Press & Media

Press & Media

Below is a small selection of our coverage in magazines, websites etc. Please download the articles below.

Triathlete Europe magazine - April 2014Triathlete Europe

Simon Smart is one of the best aerodynamicists in the sport of cycling and triathlon. He introduced wind tunnel bike and fit testing in 2007, and his expertise led to him designing aero bikes, wheels and even clothing. Once a time triallist, Smart is now a good middle distance triathlete, who understands the demands of the sport.

Recently, he started working with Dr Jessica Leitch from Run3D to form a collaboration that brings together the best of bike fitting with run mechanics.

During a visit to the Ironman World Championships in 2013 Smart met second place finisher Luke McKenzie from Australia and the two started to work together.

Recently, the speedy Aussie flew to the UK to work with Smart and Dr Leitch to improve his efficiency both cycling and running.

Download the full article here

Procycling magazine - February 2014

Road Tested article

...The margin was the worry. Had Taylor Phinney at least finished close to the medallists in the World Championship Time Trial in Florence last September it would have been easy to attribute the missed medal

to his youth (incredibly, he’s still only 23), imperfect build-up and that dropped water bottle. But two minutes and eight seconds...

That painful fifth place in Italy could end up a blessing in disguise. It was a wake-up call to Phinney’s BMC team and a multi-faceted plan is now in place to ensure his 2014 season is much better. The first stage was a visit at the end of last November to aerodynamicist and TT set-up specialist Simon Smart

of Drag 2 Zero at the Mercedes F1 team’s wind tunnel in Brackley, Northamptonshire. 

Download the full article here

BBC News technology feature

 Click on the image below to visit the BBC's technology feature.

BBC aerodynamics feature

Pro Cycling magazine article - June 09

Pro Cycling June 09

...For a journalist, there can be few things more titillating than being beckoned past a giant iron door and solemnly informed, “There are certain things in here that you’re not supposed to see.” A security pass marked ‘Brawn GP’ hangs from our necks and a minibus with blacked-out windows and large ‘Highroad’ stickers is parked to our left.

These are the only signs of what lurks within this anonymous grey sprawl of Northamptonshire business park.
We’re at Brawn GP’s Brackley headquarters to watch Columbia-Highroad rider Bert Grabsch refine his technique and bike set-up in one of the F1 team’s two wind tunnels. That’s once Grabsch has finished testing some “confidential” equipment and we’re finally allowed inside. With so much secrecy surrounding the tunnels, it’s no wonder they’ve gained a status within sport as some kind of mythological bunker.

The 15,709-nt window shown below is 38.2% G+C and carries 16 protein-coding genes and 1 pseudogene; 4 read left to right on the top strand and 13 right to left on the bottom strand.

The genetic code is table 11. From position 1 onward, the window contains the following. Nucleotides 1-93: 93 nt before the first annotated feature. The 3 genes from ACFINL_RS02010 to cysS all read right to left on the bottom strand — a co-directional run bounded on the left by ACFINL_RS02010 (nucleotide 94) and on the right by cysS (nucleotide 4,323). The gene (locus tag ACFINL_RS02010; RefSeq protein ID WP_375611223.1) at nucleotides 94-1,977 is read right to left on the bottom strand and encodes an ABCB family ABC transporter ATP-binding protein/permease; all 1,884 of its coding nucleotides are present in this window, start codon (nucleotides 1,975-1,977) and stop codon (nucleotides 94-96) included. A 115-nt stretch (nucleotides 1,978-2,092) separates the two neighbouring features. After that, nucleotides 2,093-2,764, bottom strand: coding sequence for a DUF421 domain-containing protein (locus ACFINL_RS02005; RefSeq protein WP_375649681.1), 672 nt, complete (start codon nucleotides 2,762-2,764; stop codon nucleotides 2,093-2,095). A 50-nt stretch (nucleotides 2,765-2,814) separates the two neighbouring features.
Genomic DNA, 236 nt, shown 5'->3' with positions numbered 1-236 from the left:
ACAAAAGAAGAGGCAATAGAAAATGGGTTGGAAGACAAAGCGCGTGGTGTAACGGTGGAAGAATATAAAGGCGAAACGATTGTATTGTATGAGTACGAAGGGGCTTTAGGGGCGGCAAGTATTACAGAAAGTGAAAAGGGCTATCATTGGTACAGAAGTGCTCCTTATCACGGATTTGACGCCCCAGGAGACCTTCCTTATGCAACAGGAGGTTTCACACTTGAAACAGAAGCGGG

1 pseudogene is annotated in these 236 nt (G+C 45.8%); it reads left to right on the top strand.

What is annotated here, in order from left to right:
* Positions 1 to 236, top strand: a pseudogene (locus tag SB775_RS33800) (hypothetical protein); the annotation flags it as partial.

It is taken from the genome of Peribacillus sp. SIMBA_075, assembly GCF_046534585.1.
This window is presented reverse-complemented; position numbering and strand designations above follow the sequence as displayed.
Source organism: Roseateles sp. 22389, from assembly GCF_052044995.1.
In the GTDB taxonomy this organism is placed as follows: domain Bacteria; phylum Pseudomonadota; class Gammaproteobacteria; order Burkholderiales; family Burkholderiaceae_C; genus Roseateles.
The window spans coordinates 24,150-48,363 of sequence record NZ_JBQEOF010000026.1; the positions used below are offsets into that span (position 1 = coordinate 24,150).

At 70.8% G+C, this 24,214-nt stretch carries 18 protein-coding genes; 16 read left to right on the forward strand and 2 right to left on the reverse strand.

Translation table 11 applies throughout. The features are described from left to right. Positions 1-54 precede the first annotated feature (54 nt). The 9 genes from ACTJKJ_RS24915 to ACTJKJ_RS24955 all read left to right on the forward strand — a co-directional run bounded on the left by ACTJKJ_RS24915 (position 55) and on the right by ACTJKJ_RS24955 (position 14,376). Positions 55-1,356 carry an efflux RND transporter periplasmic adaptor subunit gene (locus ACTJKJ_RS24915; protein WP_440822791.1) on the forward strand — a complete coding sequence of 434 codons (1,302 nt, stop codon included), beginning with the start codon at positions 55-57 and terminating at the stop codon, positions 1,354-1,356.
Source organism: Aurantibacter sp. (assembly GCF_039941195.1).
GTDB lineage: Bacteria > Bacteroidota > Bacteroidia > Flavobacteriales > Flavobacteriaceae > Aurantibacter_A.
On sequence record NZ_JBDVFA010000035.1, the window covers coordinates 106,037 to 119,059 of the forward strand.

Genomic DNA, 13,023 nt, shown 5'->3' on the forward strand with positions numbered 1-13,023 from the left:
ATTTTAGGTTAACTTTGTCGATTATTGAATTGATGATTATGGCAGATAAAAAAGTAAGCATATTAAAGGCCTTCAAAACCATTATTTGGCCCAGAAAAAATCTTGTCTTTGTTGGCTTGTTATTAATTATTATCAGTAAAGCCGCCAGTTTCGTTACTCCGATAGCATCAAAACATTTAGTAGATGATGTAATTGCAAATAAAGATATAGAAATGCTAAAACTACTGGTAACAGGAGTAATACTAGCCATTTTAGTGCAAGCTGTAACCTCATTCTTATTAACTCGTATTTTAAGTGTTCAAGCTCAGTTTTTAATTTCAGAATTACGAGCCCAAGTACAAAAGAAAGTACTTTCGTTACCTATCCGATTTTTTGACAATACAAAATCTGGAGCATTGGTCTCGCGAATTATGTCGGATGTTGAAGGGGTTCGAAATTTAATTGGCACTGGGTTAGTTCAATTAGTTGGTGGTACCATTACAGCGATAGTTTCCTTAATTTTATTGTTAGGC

On the brink of collapse in their previous guise as Honda Racing Formula One Team last year, Brawn GP found their saviour in Ross Brawn, their technical mastermind and, as of March 2009, their owner. Brawn is the man who previously hauled legendary F1 teams Benetton and Ferrari out of the doldrums to World Championship glory...

 

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Outdoor Fitness magazine article - September 2012

Outdoor Fitness Magazine Sept 2012

...It is true to say that in cycling, performance enhancement and cheating are all too often mentioned in the same breath. Normally it involves stories of riders using ingenious methods of a pharmacological nature to gain an unfair advantage. However, the sport is also at the cutting edge of a more positive type of performance enhancement: finding ways to ‘cheat’ the wind.

The impressive speeds accomplished by a rider (compared with a runner, for example) mean that the rewards for achieving aerodynamic efficiency are substantial. Between !" and #" per cent of a rider’s power output is used to overcome air resistance (compared with just !.$% for running at a fast pace). A great deal of brainpower and R&D dollars are therefore invested each year in finding the best ways to reduce drag as the sport gets closer to the limit of how much power a rider can produce with legs alone.

A rider has to overcome wind resistance in two forms: air pressure drag and surface friction. Air pressure drag is caused when a shape that is irregular and bulky (such as a human body on a bicycle) moves through the atmosphere creating turbulent airflow and leaving low pressure areas in its wake. With higher pressure in front and lower pressure behind a rider is ‘pulled’ back and has to apply exponentially more power to keep accelerating to higher speeds. This is the primary cause of aerodynamic resistance in cycling...

 

Download the full article here